Port Monmouth Community Church

Page-1



 


The Church and It's People

 


 

Pastor A. Donald Magaw


Port Monmouth Community Church History compiled and edited by:

 Rev. Donald A. Magaw


During a recent search through the old files of the late Rev. A. Donald Magaw, an old brown envelope was found containing the notes on the history of the Port Monmouth Community Church. This is a definite miracle from God as the original published history of the church was lost during hurricane Sandy and it was feared that it was gone forever. The finding of these notes and manuscripts makes it possible to reconstruct much of the history of our church. This history is based on his notes until 1994 when he was called home to be with the Lord, the balance is compiled from my memory. (A study of the book of Nehemiah comes to mind). God still moves stones!

The average professing follower of Christ has often mulled over the words, “go ye into all the world and preach the Gospel,” and with it has associated the far-off regions of lands beyond the sea, distant camp fires, the beat of pagan drums, primitive canoes gliding silently through dense jungles, grass huts and the sounds of strange languages. A few have heard the call and have forsaken “father and mother, brother and sister” that the message of God’s grace might be heard in the ends of the earth. We honor those who have paid such a price for their Lord. But for the larger number of professing Christians who have not gone “into all the world”, there have been all too few who have realized the mission field which is available to them in the here and now!


The ingredients of this story of a home mission field are as follows: a deserted one-room country church, a dedicated man and his wife with a desire to bring Christ and His Word to a needy people and the enabling of the Holy Spirit to perform the task which He permitted them to undertake.


Much of the past history of this mission chapel in the wet-lands of Middletown is disjointed. The gathering of the facts has been as the gathering of the threads of a torn and frayed garment. The pattern has often changed for the weaving has been attempted too often by unskilled hands with the resulting snarls and knots marring rather than enhancing the appearance of the fabric until in sheer desperation the garment itself was cast aside as useless.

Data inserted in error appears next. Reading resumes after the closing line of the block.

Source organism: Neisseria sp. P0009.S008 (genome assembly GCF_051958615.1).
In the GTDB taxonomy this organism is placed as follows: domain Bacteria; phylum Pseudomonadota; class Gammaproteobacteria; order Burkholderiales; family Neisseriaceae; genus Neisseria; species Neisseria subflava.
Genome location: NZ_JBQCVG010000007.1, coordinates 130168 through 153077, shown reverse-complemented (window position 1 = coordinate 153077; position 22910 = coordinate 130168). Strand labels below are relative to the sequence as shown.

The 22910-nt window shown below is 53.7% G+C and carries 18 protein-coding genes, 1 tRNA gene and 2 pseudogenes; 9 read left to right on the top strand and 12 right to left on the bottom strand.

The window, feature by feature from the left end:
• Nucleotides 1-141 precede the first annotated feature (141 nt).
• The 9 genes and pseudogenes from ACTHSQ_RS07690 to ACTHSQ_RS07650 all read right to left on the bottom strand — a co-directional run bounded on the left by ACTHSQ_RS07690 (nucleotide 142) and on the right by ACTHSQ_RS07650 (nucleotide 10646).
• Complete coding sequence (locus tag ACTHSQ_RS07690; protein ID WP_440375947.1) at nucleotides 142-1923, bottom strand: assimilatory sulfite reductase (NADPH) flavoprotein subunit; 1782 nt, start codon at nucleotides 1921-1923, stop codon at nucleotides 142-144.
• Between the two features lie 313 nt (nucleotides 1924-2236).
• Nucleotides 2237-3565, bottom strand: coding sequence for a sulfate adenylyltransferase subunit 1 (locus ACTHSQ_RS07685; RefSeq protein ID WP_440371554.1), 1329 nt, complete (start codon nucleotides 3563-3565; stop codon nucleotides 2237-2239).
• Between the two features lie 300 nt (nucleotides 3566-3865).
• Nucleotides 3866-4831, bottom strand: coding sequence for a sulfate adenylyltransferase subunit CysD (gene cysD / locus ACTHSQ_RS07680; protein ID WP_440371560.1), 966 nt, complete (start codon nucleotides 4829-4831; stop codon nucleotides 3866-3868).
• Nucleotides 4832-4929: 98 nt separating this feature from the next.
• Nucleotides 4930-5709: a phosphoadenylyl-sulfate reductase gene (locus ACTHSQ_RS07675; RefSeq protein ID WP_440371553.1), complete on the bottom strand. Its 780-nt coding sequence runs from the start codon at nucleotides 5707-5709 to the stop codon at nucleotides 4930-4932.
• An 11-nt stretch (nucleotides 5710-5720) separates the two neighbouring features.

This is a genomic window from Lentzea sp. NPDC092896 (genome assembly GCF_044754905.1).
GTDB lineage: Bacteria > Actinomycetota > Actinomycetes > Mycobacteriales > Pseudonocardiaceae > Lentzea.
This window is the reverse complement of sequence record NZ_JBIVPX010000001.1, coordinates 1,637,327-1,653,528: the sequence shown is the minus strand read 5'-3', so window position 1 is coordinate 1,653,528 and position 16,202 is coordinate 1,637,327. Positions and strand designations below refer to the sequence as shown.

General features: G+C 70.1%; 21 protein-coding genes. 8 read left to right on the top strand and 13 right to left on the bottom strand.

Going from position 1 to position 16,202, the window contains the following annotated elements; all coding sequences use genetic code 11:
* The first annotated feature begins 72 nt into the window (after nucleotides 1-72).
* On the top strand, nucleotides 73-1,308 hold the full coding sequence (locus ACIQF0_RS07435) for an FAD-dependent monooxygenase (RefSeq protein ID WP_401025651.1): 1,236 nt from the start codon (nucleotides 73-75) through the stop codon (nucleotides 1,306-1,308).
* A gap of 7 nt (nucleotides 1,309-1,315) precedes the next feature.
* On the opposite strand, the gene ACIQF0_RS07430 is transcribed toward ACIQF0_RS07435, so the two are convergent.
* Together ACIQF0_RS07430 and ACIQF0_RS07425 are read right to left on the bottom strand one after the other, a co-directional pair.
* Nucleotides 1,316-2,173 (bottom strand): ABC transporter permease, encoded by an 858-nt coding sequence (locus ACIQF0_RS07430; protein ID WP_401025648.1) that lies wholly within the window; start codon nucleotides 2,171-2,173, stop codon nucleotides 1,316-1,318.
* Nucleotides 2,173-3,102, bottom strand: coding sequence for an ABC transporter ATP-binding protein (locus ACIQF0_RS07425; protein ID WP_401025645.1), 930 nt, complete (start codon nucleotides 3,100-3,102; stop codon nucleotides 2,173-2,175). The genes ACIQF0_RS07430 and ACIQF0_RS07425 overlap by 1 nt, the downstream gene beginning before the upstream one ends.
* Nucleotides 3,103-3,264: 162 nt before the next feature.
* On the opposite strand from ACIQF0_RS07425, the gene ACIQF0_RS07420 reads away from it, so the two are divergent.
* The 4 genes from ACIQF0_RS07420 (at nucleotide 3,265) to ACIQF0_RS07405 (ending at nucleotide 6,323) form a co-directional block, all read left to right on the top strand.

It was the first of March, in 1892, that Dr. Bennett recorded the gathering together of William Ludlow, August Lehman, Charles Tilton, Joseph Walling, Francis Downes and Stepen Carhart, as the elected trustees of the church to take on themselves the name of a corporation and certify the same under the terms of the law. It was said that the church was originally founded to give the fishermen a place to worship (because the high and mighty folks on the other side of town did not want the smelly old fisherman in their church). {It seems strange to me to take this attitude because as I recall, most of Christ’s disciples were “smelly old fishermen.”}


At the end of one year, with Pastor Joseph Clark in charge, the church boasted a value in lands and property at $1200, a mortgage of $300 and personal property valued at $100. It had added debts of $35 and a financial balance of $15. But if its worldly goods amounted to little, its heavenly assets were growing rapidly for it had fifteen teachers in the Sunday school with an average attendance of 75! The average wage for the pastor in the year 1900 was about $12.50 per month. However, in 1901 it was decided that “we should have free preaching”, that is a pastor without a salary. Later that same year it was decided to pay Brother Carhart a salary of $2 per month to serve as the church janitor, possibly because this was a task requiring sweat and elbow grease and the pastor’s job only required tears and prayer.